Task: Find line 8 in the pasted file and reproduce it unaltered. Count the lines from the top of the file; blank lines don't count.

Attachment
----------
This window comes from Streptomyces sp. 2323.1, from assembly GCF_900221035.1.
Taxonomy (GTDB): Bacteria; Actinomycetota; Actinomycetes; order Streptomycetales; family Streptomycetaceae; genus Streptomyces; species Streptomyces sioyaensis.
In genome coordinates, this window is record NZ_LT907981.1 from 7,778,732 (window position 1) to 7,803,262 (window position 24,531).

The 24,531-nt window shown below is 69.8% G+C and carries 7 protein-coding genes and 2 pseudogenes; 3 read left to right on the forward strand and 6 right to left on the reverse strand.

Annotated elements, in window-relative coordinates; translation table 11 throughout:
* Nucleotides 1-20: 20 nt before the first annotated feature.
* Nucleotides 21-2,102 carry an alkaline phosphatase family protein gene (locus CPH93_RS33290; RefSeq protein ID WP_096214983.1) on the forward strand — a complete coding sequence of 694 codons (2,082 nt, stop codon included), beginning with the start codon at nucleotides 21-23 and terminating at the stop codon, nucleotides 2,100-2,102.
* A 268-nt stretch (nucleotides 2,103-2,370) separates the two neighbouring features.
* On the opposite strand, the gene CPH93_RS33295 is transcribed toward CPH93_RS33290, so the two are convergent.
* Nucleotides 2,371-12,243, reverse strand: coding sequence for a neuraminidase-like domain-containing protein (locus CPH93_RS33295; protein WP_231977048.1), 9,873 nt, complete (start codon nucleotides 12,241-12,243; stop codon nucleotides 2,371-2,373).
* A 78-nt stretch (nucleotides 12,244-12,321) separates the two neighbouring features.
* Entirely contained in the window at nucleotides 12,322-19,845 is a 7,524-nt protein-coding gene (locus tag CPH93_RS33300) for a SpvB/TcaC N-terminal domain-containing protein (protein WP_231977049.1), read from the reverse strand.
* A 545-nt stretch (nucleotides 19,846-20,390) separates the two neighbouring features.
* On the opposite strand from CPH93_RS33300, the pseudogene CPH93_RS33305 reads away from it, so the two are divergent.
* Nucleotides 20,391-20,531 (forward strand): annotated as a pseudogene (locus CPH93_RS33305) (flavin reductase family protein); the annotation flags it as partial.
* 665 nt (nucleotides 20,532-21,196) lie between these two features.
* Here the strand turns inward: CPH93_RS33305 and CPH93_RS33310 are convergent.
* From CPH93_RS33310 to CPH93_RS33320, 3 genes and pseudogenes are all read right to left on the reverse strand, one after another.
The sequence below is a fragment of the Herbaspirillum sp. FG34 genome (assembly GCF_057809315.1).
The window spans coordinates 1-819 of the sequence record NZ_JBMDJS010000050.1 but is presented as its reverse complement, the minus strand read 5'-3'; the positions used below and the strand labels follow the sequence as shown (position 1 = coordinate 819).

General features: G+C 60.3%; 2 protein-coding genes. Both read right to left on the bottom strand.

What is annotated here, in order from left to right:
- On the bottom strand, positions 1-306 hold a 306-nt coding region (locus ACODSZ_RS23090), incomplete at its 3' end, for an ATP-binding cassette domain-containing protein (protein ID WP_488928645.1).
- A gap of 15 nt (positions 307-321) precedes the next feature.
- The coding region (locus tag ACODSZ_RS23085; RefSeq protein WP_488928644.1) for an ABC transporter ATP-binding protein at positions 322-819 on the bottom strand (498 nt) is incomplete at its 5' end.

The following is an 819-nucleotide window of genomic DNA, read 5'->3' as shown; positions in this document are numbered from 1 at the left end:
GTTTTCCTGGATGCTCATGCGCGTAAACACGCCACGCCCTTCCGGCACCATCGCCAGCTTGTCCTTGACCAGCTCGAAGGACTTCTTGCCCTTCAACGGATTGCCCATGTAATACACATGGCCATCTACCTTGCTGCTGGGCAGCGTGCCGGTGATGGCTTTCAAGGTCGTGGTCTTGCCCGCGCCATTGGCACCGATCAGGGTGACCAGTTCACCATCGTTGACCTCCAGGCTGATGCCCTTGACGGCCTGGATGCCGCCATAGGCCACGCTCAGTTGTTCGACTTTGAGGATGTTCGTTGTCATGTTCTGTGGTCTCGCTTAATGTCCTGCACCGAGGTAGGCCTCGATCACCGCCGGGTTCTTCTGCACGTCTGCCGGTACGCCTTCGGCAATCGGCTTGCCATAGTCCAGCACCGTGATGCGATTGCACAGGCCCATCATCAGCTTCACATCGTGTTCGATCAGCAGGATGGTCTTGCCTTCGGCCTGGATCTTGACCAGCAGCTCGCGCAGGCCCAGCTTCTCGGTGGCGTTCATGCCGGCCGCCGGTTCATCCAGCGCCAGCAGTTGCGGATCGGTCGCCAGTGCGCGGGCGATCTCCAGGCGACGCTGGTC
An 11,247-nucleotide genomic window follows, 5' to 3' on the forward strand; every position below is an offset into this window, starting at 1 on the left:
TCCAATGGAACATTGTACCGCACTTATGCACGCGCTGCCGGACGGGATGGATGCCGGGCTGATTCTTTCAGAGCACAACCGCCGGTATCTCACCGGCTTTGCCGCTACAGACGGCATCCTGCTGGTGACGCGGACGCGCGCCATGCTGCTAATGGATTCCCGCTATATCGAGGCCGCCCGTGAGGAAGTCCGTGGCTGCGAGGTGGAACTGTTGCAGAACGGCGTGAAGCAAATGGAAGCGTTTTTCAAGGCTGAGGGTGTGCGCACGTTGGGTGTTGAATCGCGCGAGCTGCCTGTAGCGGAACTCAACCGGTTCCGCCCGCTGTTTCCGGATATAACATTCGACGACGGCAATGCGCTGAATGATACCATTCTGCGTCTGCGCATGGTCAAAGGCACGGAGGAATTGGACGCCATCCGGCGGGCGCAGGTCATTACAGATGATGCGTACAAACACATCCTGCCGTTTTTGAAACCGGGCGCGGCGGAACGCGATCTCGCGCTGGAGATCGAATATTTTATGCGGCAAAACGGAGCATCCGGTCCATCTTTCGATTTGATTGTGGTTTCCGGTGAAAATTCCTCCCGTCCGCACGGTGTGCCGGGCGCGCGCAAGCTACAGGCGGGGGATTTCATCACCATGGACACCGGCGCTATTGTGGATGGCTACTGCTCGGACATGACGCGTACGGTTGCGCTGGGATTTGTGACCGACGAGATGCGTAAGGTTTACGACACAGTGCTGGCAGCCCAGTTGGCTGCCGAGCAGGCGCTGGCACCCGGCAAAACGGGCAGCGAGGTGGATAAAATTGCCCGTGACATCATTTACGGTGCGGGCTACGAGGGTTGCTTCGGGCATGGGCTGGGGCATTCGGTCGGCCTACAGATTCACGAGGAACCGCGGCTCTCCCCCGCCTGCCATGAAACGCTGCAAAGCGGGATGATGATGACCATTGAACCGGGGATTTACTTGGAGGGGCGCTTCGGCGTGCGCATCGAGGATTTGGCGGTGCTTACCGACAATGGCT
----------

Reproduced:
* A 268-nt stretch (nucleotides 2,103-2,370) separates the two neighbouring features.